Art, Music & Culture

Two events with Puerto Rican artist Antonio Martorell

October 19, 2017
12:00 pmto1:30 pm
4:00 pmto5:00 pm

THURSDAY | OCTOBER 19 | 12 PM- 1:30PM
Conversation (Q/A) with Puerto Rican artist Antonio Martorell at Crater Lake North, Erb Memorial Union (EMU), Room 146, 1222 E. 13th, UO campus.
Please, sign up for this conversation (Q/A) by sending Cecilia Enjuto Rangel an email at enjuto@uoregon.edu. There is a limited space for this event and we want to know how many students, faculty members and members of the community are able to attend. Everyone is invited, please spread the word.

THURSDAY | OCTOBER 19 | 4 PM
Public Lecture (free and open to everyone): “Communication, Communion, and Confrontation in Puerto Rican Art,” by Antonio Martorell, Puerto Rican artist,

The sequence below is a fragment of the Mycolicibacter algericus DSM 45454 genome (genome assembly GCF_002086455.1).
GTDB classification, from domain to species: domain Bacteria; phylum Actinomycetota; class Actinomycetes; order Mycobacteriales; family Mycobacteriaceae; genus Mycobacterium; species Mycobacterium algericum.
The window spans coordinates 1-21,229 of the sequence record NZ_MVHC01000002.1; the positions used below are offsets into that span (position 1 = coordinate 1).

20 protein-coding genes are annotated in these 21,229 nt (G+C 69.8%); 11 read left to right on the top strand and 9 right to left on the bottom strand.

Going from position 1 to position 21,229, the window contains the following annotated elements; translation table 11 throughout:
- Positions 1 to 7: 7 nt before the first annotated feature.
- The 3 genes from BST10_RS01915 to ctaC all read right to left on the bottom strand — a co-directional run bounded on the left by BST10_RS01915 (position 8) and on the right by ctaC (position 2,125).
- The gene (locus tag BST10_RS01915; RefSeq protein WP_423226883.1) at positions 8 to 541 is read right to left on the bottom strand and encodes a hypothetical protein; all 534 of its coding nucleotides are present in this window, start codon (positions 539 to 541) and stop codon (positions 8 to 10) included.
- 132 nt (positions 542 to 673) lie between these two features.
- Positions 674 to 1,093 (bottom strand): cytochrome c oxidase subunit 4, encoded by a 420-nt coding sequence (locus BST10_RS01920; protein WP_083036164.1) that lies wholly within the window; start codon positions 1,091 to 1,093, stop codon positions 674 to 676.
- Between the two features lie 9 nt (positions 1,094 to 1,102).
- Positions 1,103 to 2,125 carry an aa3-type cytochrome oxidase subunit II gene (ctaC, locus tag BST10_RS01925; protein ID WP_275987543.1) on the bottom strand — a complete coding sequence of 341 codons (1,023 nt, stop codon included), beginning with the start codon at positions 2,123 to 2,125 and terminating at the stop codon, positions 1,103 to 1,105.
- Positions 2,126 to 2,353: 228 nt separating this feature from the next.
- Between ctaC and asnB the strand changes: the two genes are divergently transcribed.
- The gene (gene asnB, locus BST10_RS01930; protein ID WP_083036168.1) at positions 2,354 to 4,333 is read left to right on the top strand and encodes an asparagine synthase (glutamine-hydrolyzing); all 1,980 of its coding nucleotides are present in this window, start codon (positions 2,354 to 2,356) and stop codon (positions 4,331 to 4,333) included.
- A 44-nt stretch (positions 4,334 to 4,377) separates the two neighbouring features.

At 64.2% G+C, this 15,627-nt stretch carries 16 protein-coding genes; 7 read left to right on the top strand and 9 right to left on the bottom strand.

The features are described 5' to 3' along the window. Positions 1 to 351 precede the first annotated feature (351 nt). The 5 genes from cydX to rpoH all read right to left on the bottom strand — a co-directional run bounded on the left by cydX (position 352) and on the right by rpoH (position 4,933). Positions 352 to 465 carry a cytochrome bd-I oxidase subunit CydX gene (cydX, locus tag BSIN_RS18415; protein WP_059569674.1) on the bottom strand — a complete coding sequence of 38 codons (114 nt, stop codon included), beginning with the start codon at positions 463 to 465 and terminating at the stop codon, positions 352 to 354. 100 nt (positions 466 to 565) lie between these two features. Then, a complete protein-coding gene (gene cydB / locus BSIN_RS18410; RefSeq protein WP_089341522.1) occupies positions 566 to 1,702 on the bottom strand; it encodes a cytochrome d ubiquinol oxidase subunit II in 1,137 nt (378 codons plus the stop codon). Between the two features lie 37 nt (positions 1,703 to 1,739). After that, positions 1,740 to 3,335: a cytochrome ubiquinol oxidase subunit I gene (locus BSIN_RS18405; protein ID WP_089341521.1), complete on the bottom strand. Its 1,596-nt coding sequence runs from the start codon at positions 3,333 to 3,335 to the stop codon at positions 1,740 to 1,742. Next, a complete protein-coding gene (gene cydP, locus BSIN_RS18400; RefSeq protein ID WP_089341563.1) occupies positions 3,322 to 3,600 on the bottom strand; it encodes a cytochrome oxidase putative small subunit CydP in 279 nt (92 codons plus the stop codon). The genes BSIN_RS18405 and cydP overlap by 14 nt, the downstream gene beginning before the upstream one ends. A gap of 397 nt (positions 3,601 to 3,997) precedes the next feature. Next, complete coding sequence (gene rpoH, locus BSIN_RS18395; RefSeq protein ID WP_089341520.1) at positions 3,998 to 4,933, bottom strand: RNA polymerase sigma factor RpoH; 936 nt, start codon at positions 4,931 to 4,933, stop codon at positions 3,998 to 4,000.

Jordan Schnitzer Museum of Art (JSMA), Ford Lecture Hall, 1430 Johnson Lane, UO campus.

Sponsored by: Teaching Engagement Program: Community Engagement Grant. Co-Sponsored by: Oregon Humanities Center, Latin American Studies, Division of Equity and Inclusion, Jordan Schnitzer Museum of Art, Romance Languages, and Center for Latino/a & Latin American Studies.

Antonio Martorell is a visting artist at Linfield College. His exhibition, “Rain/Lluvia” can be seen at the Linfield Art Gallery, opening October 16 and continuing through November 18. It is his first exhibition in the Pacific NW.

Tuesday, July 11th, 2017 Art, Music & Culture, Events No Comments

A Talk by Walescka Pino-Ojeda “The Dissident Homo Economicus: Neoliberal Chile and the Films of Pablo Larraín” 

November 7, 2017
4:30 pmto5:45 pm

Global Scholars Hall
Room 131
1710 E. 15th Ave.